“I maintain, then, that it was Orpheus, Homer, and Hesiod who gave both genealogies and names to those whom they call gods. Such, too, is the testimony of Herodotus. “My opinion,” he says, “is that Hesiod and Homer preceded me by four hundred years, and no more. And it was they who framed a theogony for the Greeks, and gave the gods their names. It was they who assigned them their various honors and functions, and described their forms.” (Athenagoras (c. 175, E), 2.136.)
“The gods, as they affirm, were not from the beginning. Rather, every one of them has come into existence just like ourselves.” (Athenagoras (c. 175, E), 2.137.)
“Not one of your gods is earlier than Saturn. From him, you trace all your deities, even those of higher rank and greater fame. . . . Yet, none of the writers about sacred antiquities have ventured to say that Saturn was anything but a man.” (Tertullian (c. 197, W), 3.26)
“As you cannot deny that these deities of yours once were men, you have taken it on yourselves to assert that they were made gods after their deaths.” (Tertullian (c. 197, W), 3.27)
“As we have already shown, every god depended on the decision of the senate for his deity.” (Tertullian (c. 197, W), 3.29)
“That those are no gods whom the common people worship, is known from this: They were formerly kings. On account of their royal memory, they subsequently began to be adored by their people even in death. Later, temples were founded to them. Next, images were sculptured to retain the faces of the deceased by such likenesses. Later, men sacrificed victims and celebrated festal days to give them honor. Finally, those rites became sacred to posterity—although at first they had been adopted as a consolation.” (Cyprian (c. 250, W), 5.465.)
“Since it is evident from these things that they were men, it is not difficult to see how they began to be called gods. For apparently there were no kings before Saturn or Uranus. Rather, men existed in small numbers, and they lived a rural life without any ruler. Undoubtedly, then, in those days, men began to exalt the king himself and his whole family with the highest praises and with new honors—so that they even called them gods.” (Lactantius (c. 304–313, W), 7.26.)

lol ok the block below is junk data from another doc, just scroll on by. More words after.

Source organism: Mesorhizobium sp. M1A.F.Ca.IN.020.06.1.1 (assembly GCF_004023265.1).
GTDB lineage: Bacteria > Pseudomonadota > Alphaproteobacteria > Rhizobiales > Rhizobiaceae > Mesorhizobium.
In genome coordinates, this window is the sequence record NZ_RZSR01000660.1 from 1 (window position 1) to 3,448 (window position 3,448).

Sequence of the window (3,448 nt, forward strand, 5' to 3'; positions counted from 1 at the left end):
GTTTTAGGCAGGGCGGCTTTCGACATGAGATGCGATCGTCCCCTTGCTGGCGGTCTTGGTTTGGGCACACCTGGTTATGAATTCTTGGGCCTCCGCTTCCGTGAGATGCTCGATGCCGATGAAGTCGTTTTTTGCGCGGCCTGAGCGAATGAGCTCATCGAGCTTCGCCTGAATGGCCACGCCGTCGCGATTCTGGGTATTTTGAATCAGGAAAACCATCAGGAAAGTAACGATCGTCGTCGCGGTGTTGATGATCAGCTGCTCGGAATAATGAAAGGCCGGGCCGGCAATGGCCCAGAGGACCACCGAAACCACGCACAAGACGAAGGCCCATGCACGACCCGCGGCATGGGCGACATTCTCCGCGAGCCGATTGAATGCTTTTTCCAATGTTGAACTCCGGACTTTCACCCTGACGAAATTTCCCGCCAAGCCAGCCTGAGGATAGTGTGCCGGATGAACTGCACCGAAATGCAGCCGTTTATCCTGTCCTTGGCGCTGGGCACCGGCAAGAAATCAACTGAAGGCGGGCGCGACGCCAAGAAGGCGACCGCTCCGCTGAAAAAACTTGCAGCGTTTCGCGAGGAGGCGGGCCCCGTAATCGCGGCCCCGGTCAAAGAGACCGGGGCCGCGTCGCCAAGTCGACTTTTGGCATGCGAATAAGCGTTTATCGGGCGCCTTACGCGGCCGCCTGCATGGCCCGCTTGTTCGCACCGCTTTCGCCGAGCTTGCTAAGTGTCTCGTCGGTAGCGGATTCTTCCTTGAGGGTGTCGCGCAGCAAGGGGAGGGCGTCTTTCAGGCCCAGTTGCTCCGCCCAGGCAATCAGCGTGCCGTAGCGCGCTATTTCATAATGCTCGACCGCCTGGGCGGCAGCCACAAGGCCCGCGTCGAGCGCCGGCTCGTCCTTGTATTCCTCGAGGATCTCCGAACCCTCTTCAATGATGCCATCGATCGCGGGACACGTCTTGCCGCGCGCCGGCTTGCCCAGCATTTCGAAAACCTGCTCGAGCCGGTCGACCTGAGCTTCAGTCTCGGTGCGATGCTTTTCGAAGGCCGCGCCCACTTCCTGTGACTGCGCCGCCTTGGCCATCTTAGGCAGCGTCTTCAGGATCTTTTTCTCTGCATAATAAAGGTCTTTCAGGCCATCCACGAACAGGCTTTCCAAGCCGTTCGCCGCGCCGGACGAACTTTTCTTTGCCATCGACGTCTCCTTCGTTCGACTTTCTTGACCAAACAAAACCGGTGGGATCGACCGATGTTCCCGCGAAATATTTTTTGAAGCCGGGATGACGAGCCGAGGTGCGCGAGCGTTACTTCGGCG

“Different people privately honored the founders of their nation or city with the highest veneration—whether they were men distinguished for bravery, or women admirable for chastity. So the Egyptians honored Isis; the Moors, Juba; . . . the Romans, Quirinus. In the same exact manner, Athens worshipped Minerva; Samos, Juno; Paphos, Venus; . . . and Delos, Apollo. And thus various sacred rites were undertaken among different peoples and countries. For men desire to show gratitude to their rulers. . . . Moreover, the piety of their successors contributed largely to this error. For, in order that they might appear to be born from a divine origin, men paid divine honors to their parents.” (Lactantius (c. 304–313, W), 7.27.)
“[Others, however,] not only admit that gods have been made from men, but even boast of it as a subject of praise. [Such humans have been deified] either because of their valor (as in the case of Hercules), or because of their gifts (as Ceres and Liber), or because of the arts that they discovered (as Aesculapius or Minerva). But how foolish these things are! How unworthy of being the causes of why men should contaminate themselves with inexpiable guilt, and become enemies of God. For it is in contempt of Him that they make offerings to the dead.” (Lactantius (c. 304–313, W), 7.30)
“We can show that all those whom you represent to us as gods, and whom you call gods, were actually men. We can do this by quoting either Euhererus of Acragas . . . or Nicanor the Cyprian.” (Arnobius (c. 305, E), 6.486)
Several people that I have studied the Gospel with in Hazard worship Odin and other Norse “gods.” To them (and all of my pagan friends here and abroad), I ask you to consider this question with all diligence:
Why serve a dead human when you can know and live for the risen Savior, Jesus Christ?